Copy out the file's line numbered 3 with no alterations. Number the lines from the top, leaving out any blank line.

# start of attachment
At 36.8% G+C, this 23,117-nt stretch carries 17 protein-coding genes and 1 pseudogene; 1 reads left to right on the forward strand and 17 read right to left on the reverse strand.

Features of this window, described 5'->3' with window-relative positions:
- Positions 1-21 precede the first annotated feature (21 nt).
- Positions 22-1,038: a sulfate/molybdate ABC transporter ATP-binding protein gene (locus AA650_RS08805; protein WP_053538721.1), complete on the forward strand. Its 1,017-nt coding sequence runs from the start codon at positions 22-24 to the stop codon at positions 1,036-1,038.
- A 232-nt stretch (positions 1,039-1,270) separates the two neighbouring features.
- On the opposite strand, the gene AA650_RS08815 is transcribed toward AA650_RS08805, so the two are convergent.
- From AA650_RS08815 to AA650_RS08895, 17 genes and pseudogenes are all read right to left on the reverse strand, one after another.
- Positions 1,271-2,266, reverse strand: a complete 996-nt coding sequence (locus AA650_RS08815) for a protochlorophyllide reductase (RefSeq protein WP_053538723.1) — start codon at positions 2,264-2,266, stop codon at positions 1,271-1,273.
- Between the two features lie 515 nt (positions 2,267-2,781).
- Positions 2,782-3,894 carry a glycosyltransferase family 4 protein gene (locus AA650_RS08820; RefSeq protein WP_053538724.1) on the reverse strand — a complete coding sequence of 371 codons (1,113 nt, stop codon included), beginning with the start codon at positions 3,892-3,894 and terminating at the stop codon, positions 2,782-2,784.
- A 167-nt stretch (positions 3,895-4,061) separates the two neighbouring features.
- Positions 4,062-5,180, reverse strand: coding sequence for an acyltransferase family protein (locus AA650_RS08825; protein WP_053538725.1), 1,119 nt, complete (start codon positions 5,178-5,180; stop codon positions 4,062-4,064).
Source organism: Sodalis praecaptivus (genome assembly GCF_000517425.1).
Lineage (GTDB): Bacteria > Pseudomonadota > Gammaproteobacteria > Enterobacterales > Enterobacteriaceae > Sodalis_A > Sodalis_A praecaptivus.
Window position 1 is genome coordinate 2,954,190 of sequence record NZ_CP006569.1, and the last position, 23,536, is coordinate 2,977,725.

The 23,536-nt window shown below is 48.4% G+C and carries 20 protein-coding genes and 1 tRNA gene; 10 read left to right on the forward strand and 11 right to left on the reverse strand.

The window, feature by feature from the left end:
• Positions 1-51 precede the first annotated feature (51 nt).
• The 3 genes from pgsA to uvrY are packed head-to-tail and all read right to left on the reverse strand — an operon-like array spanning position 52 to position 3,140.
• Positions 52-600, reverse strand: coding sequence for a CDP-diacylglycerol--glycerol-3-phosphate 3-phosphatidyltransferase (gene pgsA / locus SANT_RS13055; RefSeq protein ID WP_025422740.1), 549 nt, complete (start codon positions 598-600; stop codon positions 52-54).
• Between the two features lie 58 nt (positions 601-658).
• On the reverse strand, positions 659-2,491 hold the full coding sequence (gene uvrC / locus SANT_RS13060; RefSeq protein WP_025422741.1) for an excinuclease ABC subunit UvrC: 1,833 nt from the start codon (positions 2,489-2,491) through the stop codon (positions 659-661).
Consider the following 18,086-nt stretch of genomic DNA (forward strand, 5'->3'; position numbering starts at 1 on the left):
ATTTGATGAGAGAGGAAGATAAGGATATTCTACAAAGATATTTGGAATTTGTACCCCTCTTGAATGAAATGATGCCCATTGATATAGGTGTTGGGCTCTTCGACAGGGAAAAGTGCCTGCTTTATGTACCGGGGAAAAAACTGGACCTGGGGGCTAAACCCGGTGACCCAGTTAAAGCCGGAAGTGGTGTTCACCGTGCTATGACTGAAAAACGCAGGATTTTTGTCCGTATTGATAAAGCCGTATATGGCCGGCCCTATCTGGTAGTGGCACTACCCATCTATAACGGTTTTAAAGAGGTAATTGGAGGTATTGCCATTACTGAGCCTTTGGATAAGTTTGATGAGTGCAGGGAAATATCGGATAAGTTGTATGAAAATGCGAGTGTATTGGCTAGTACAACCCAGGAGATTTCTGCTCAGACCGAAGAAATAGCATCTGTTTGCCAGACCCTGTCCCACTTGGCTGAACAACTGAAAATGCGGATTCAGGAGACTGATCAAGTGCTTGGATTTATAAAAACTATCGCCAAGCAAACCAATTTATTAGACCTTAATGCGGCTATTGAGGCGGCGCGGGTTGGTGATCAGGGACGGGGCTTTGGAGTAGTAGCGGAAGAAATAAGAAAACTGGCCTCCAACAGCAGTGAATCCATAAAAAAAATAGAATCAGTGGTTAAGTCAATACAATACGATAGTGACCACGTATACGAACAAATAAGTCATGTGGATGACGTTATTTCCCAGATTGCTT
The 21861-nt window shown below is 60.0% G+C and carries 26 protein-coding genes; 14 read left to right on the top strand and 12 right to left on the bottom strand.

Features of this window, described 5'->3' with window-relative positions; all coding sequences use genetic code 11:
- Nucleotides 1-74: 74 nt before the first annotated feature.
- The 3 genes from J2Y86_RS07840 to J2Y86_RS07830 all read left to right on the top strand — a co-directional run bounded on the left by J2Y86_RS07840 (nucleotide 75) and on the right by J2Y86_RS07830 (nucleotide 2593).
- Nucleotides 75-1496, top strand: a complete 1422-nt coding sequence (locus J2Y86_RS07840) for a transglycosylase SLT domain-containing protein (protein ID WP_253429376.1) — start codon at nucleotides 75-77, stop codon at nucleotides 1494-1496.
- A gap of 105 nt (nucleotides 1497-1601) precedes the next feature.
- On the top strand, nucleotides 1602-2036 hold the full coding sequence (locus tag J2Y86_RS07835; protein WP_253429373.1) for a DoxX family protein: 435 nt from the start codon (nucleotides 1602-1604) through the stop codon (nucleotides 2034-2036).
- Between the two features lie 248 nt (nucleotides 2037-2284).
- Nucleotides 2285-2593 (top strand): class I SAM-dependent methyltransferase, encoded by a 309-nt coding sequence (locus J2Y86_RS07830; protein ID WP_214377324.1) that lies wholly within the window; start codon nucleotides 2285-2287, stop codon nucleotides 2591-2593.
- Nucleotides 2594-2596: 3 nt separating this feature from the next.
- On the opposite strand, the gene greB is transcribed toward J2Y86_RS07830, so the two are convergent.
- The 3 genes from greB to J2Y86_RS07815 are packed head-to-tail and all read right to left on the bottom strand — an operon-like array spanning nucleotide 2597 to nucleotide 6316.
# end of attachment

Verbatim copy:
- Positions 1-21 precede the first annotated feature (21 nt).